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Communication in Radiology

By:  Board-Certified Diagnostic Radiologist

Communication from Radiologists to their clinical colleagues is an increasingly important part of the interaction between care providers and Radiologists. In today’s faster-paced medical environment, the reality is that imaging has essentially replaced the bedside physical exam. The reasons for this are myriad and debatable, and well beyond the scope of this article.

However, this trend does require greater need for communication (read: TIME) between the ordering physician and their Radiologists. This dialogue often occurs through the patient’s care-giving nurse or physicians’ office staff; in the era of complex imaging protocols and an ever-increasing pool of diagnoses, this method may no longer be sufficient. Furthermore, given the diverse make-up of the US provider market, the physicians, office personnel or nurses may not be native English speakers, thus contributing to difficulties in communication. Sometimes, as should be obvious, it is incumbent that the ordering physician be notified immediately about a result from the interpretive Radiologist, rather than through an intermediary.

Let us start with what absolutely requires direct dialogue from an interpreting Radiologist to the care-giving physician:

  • Acute life-threatening or potentially life-threatening findings (e.g. Ectopic pregnancy, Pneumothorax, Free air in the abdomen)
  • An incidental finding on exam which will immediately impact patient management or is wholly unexpected
  • Over-reads with an error (e.g. “Wet read” ER film over-read next morning with  finding)
  • Non-diagnostic radiologic evaluation (e.g. suboptimal contrast bolus for CT scan for pulmonary embolism) that may necessitate immediate further evaluation

An excellent reference is the “American College of Radiology (ACR) Practice Guideline for Communication of Diagnostic Imaging Findings, Revised 2010 (Resolution 11)”. Although the authors attempt to distance their work from the malpractice arena (read the Preamble), these “guidelines” from the governing body of Radiology carry significant weight.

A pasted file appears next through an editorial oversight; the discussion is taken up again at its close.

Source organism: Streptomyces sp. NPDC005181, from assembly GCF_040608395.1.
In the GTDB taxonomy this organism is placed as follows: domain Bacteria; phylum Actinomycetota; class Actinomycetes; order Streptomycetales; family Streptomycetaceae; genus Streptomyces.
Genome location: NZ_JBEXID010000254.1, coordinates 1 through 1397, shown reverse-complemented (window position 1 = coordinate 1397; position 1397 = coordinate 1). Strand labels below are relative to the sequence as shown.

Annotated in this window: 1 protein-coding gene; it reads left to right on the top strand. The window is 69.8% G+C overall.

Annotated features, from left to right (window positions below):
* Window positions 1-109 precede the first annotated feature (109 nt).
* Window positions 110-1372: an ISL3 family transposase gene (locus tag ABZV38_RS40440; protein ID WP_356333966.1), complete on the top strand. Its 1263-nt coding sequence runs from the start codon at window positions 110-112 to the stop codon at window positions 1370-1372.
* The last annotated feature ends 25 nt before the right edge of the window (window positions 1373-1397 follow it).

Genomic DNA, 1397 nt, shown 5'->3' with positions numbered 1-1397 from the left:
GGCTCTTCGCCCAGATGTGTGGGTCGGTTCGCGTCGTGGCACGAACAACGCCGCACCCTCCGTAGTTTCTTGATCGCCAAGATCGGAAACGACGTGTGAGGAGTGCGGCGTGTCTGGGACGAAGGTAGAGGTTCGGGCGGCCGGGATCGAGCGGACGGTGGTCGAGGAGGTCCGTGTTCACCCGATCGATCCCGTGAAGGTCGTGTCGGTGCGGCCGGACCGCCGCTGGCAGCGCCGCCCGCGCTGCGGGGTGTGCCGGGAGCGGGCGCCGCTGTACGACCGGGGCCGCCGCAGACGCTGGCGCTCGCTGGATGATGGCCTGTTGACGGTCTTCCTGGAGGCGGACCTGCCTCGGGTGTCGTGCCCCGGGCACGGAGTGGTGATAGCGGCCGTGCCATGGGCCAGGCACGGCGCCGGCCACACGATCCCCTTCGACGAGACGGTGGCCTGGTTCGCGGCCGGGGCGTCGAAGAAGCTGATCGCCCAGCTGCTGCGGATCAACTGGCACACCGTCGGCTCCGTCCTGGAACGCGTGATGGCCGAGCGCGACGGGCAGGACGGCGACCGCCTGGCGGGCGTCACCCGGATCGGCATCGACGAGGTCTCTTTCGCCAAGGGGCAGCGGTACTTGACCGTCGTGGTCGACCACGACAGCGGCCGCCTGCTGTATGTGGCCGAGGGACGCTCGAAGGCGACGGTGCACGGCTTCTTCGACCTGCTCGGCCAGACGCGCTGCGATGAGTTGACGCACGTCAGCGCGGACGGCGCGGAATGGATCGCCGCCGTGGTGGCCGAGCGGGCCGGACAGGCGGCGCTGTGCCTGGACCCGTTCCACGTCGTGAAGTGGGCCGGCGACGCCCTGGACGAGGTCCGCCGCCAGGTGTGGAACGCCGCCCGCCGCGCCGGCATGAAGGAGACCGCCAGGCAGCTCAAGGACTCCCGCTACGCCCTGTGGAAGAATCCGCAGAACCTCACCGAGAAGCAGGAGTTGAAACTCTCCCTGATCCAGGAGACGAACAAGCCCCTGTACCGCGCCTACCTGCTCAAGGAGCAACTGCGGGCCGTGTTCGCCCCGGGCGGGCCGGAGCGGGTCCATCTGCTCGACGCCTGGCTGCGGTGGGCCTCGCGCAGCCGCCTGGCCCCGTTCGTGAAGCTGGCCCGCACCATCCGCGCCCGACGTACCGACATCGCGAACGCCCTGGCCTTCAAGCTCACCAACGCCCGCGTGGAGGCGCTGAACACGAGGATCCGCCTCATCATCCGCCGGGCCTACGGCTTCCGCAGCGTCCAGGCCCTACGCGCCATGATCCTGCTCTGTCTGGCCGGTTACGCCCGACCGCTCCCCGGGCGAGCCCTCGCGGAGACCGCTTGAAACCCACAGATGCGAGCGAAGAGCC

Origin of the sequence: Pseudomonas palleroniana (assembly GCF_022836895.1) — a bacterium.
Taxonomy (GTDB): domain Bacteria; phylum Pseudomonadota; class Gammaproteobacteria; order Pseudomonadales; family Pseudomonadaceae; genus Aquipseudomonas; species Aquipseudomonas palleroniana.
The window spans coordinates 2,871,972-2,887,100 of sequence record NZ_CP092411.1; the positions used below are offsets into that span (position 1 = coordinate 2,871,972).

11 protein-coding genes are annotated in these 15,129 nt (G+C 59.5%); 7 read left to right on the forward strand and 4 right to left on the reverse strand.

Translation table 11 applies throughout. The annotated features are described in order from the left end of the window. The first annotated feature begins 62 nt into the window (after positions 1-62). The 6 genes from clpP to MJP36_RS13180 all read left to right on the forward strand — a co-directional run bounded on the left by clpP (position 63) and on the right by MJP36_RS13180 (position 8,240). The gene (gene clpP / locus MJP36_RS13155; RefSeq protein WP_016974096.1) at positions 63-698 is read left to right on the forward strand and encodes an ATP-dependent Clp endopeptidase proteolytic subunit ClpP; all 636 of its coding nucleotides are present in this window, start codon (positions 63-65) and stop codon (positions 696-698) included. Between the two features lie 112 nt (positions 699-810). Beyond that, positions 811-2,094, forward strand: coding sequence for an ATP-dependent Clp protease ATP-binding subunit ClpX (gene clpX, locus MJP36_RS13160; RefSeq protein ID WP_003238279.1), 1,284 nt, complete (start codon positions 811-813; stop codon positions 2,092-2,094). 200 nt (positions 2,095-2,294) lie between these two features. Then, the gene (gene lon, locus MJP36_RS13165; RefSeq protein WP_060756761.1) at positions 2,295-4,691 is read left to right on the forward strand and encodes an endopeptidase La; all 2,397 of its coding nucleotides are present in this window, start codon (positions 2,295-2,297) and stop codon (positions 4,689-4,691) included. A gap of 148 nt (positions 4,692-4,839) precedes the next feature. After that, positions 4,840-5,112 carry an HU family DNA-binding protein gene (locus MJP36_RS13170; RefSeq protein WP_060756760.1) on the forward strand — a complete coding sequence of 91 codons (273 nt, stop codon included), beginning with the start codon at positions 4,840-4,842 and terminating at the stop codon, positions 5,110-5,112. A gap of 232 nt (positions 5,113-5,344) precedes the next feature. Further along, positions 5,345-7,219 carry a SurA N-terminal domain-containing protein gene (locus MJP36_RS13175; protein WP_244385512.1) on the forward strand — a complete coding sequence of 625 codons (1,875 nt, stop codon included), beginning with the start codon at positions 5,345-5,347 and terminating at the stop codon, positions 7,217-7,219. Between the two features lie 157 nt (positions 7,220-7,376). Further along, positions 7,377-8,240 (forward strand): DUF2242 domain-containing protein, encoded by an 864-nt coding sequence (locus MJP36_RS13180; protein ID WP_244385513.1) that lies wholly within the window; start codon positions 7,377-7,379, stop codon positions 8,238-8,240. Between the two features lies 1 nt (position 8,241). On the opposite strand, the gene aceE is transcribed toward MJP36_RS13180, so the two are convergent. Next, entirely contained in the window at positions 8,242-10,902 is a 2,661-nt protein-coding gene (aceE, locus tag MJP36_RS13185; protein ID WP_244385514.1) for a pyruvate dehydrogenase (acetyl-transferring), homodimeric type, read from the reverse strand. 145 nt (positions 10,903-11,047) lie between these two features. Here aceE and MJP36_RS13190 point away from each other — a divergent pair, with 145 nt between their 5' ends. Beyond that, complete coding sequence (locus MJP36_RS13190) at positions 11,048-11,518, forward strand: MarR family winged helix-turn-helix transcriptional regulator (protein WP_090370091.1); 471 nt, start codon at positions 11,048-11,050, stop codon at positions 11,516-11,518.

Let us not think that lack of communication, lack of timely communication, or insufficient communication is a new issue.  As far back as 1971, federal judges attributed fault to Radiologists for untimely communication.  Ultimately, patients are not concerned with differentiating responsibility and parsing out liability – they leave that to the courts. It does, however, behoove Radiologists to act in the most self-protective manner possible – as far as I know, not a single radiologist has been sued for “over-communication”. Unfortunately and important to note, the radiologist usually does not have an opportunity to develop a true ‘provider-patient’ relationship, further leaving them at risk of facing litigation as they are just a “faceless” name on a report.

It would be a disservice to lay the full burden of communication on the shoulders of my Radiology colleagues. Many of them, very justifiably, feel that responsibility for obtaining report results should be shared.  If a physician orders an exam, he/she also should make an effort to obtain the report in timely fashion.  Often, the Radiologist will make a concerted and time-consuming effort to reach the ordering provider with no success.  One only needs to reflect on their personal ability to reach a physician on the weekend to realize how difficult a task this can be.  However, if the ordering provider is also actively attempting to obtain the results of his patients’ studies, it provides an added layer of protection.  If the report is unclear, direct communication is warranted to avoid implementing an incorrect treatment plan based on an assumption.  These sentiments are not included to provide an “out” for the Radiologist, but rather, are actions in the best interest of the patient.

On a side note, an especially challenging situation is that of “curbside consults”.  A radiologist is often asked to review imaging read previously by one of their colleagues, or perhaps an outside institution.  This may result in the new radiologist’s name being placed in the patient’s chart as a reference.  In the event of litigation, the radiologist may be liable based on notes that another has placed in the patient record. Some publications have gone so far as to state that Radiologists would benefit by recording these types of interactions and what was discussed, even if only in abbreviated form.

One last point to bear in mind is that while technology has expanded greatly, with pagers, digital pagers, cell phones, text message, email, etc. available as options for communication, physicians must be wary of violating HIPAA guidelines.  Although these technologies are abundant, hospitals have been loathe to implement the necessary IT infrastructure to allow them to be used as medical record communication devices due to cost and potential for litigation.

In the end, more communication is better than less. How this occurs in an ideal world is through the collegial interaction of medical colleagues. It is crucial to the welfare of the medical system, and ultimately, patients need not know the struggles that occur behind the scenes. Rather they should be the recipients of good service and care, as they deserve.

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